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Hello from France

Jebe

New Member
Hi everyone !

I'm a fairly new but enthusiast aquarist. Two years ago, I got a 80L tank which somehow gave birth to a amazonian 525L, a poecilia 125L and a microfauna 60L.
I discovered the Apistogramma genus through Mike Wise and Tom Christoffersen articles, and I fall in love with their incredible diversity and fantastic behaviour. A fishroom is planed in the future. In the meantime, there's a certain 80L that's being turned into an Apisto tank :)

July - set up of the tank.
August - introduction of plants, unselected Neocaridina shrimps from the other tanks, cyclops and ostracods
October - several handfull of leaves and... it's done.
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Last sunday I welcomed 4 tiny Apistogramma baenschi F2 : one male, two possible females, one undetermined. With some luck the original breeder kept the location he caught their grandparents

The male and a female (?)
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I have no real experience with Apistogramma, so advices are more than welcome. Glad to be here !
 

Jebe

New Member
Hello everyone, small update. They are feed three time a day with at least one meal of live (daphnia mostly with occasionnal red worms) and are now 5 and 1/2 month old. The male developed much more colors since day 2.
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But... When looking at adult A. baenschi pictures I find little in common with mine both in term of colors and form (small lips, marked lateral band). At which age will they take their adult traits ? Could they have been mistaken for another Apistogramma species ?
 

ButtNekkid

Active Member
If with "weird" you mean the fragments of the vertical bars shown by the male, such markings are not unusual especially in younger A. baenschi.
I was under the impression that those black marks only appear on wild specimens.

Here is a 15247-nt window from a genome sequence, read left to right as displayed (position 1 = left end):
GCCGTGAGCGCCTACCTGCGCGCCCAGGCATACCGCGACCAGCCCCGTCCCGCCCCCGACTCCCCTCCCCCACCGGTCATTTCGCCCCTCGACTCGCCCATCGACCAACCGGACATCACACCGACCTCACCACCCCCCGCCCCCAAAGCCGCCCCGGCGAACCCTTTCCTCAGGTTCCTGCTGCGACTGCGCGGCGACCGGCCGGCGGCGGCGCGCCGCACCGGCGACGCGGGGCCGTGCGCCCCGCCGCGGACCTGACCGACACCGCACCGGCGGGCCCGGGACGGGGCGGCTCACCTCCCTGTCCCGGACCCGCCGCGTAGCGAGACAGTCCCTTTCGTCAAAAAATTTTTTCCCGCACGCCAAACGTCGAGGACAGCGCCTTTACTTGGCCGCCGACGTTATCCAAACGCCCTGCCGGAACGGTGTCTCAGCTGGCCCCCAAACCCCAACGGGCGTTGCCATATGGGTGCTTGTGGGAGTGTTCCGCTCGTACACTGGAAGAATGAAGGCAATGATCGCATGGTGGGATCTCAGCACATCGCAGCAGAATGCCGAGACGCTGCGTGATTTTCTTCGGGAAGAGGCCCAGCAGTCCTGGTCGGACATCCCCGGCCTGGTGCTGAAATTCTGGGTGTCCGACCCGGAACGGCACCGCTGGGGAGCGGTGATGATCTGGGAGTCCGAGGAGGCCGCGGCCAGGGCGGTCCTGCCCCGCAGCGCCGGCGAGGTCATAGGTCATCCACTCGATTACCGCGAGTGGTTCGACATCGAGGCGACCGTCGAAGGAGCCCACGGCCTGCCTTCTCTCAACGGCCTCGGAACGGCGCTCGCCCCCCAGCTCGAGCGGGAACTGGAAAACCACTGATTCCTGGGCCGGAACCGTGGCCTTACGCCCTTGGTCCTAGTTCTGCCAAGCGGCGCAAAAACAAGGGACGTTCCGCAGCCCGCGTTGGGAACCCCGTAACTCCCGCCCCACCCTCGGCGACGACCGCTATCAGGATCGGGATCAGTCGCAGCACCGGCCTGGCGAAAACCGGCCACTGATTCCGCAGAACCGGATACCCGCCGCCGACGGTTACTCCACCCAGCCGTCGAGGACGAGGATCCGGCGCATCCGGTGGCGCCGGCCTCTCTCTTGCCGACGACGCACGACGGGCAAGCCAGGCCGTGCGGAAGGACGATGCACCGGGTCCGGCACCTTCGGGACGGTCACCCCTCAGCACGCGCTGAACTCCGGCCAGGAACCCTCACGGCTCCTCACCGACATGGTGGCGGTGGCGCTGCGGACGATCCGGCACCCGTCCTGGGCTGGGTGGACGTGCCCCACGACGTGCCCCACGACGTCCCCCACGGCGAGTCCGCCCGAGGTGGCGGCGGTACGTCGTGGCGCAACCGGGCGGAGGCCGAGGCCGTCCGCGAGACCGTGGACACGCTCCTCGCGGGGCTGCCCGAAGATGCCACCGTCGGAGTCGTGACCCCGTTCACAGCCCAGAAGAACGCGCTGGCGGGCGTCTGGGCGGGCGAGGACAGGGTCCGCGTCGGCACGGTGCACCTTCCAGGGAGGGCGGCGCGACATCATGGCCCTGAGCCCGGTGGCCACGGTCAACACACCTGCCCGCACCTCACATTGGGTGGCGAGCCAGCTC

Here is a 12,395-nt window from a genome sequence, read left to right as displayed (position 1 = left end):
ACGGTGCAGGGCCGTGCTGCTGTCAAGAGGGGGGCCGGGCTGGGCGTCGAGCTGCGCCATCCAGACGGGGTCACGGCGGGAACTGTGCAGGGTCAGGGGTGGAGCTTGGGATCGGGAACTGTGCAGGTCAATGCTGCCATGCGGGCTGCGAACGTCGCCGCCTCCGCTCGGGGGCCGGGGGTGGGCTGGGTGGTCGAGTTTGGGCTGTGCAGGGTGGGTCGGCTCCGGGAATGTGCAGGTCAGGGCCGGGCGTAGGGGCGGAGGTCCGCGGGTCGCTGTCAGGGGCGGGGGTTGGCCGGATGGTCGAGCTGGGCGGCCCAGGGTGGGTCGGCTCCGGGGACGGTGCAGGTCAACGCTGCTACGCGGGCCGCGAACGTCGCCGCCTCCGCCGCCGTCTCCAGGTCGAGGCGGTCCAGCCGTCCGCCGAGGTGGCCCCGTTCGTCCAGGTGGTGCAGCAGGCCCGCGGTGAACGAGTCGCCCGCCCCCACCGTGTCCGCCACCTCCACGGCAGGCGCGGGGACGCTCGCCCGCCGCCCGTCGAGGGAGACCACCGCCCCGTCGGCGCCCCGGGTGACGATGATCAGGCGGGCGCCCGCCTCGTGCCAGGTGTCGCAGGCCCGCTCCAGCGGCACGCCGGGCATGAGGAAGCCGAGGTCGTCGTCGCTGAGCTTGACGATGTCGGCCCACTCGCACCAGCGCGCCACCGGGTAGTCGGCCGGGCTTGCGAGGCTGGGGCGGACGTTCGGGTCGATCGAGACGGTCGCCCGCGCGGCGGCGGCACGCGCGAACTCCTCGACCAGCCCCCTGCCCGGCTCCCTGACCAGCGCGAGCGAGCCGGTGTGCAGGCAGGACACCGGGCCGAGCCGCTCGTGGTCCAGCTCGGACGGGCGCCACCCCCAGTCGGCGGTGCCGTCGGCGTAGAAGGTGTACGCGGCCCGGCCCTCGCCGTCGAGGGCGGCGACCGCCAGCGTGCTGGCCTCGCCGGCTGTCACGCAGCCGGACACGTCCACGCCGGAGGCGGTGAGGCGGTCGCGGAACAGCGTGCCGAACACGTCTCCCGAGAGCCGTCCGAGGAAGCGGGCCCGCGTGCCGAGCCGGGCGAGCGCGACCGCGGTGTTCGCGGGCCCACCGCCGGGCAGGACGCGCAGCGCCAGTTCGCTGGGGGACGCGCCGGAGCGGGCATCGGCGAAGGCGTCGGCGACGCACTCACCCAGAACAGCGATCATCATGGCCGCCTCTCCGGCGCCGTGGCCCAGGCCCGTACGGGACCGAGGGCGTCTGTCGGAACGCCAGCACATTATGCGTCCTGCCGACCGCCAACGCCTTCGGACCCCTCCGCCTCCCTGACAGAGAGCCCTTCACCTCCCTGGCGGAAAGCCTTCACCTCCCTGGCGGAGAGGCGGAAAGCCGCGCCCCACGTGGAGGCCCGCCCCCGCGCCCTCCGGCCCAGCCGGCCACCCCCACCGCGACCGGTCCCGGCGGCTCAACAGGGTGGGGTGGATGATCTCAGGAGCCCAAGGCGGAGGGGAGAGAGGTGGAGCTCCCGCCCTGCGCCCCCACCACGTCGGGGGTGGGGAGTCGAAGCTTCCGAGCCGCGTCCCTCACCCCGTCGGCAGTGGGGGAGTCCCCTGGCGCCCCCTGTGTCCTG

I vaguely remember reading here something about a virus. My memory´s a bit shot at the best of times though! ;)
 

Frank Hättich

Active Member
5 Year Member
The black spots mostly seen on wild caught Peruvian Apistos and pesumably caused by a virus look different than the black blotches at the positions of the vertical bars on these fish. Or do you refer to the small black spots on the posterior lower part of the body? These are not the virus related spots either, but rather quite typical markings of A. baenschi and some other related species.
 
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ButtNekkid

Active Member
Yes Frank, those are exactly the spots I was referring to. Now that you said it it´s quite obvious.
Two straight lines of dots in the area you mentioned.

Do you happen to have pictures or some source for the virus related spots?

Apologies to Jebe for hijacking your thread!
 

Frank Hättich

Active Member
5 Year Member
Do you happen to have pictures or some source for the virus related spots?
E. g. in this forum:

And some pictures in the scientific description of A. barlowi (especially Fig. 7):
 

Jebe

New Member
Hey there,
I have several questions. Please let me know if it would better be to open new subjects rather than group it here.

The 4th (unsexed) individual, bullied by all the others and pretty thin, was moved to a 60L tank in which it promptly eradicated my whole Daphnia colony. I didn't knew it could all fit in one tiny fish. So...
1) Is it possible to keep live food in an Apistogramma tank, or will they always eat it all in a few days ?
2) If it's possible, which microfauna would you advise ? Apparently they just can't resist Daphnia swimming around, and a well established Ostracod colony didn't last more than 15 hours either.

Other problem. As expected the male claimed the largest bunch of roots on a side of the tank and a female clamed the holed-filled one at the other side. Which leaves a 2nd female hanging around and being chased by both.
3) Is 80L (80cm long) to little for 1m/2f A. baenschi ? How would you change the settup to ease the tensions else ?

Thank you in advance !
 
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